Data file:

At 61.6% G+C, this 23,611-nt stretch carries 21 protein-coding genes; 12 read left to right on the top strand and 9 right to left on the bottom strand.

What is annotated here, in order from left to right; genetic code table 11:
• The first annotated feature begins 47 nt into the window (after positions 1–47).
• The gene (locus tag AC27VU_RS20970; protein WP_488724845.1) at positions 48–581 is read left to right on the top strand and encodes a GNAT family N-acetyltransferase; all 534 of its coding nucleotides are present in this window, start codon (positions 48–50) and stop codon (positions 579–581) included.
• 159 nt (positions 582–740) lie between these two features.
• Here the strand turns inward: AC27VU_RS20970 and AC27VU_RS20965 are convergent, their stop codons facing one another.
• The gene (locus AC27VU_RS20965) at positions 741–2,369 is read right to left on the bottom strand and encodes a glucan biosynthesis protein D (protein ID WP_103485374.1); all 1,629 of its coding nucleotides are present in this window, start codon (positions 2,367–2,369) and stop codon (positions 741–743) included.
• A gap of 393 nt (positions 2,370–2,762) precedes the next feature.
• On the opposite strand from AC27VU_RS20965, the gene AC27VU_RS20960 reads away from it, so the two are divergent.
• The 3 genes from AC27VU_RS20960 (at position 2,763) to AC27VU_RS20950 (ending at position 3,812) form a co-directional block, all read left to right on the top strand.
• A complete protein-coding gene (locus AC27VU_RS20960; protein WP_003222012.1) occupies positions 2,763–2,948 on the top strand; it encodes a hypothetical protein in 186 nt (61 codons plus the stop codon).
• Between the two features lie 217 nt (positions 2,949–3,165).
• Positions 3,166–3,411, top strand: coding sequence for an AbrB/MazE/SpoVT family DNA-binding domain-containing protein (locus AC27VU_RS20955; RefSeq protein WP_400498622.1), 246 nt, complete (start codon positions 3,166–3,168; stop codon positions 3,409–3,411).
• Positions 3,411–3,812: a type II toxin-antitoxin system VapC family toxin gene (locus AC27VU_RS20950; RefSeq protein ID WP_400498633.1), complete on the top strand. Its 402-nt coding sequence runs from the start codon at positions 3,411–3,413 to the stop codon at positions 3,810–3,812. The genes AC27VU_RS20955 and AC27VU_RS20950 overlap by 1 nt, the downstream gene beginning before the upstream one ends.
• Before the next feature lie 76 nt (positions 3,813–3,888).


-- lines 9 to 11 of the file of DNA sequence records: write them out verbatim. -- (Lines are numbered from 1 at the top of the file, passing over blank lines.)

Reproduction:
• On the opposite strand from AC27VU_RS20965, the gene AC27VU_RS20960 reads away from it, so the two are divergent.
• The 3 genes from AC27VU_RS20960 (at position 2,763) to AC27VU_RS20950 (ending at position 3,812) form a co-directional block, all read left to right on the top strand.
• A complete protein-coding gene (locus AC27VU_RS20960; protein WP_003222012.1) occupies positions 2,763–2,948 on the top strand; it encodes a hypothetical protein in 186 nt (61 codons plus the stop codon).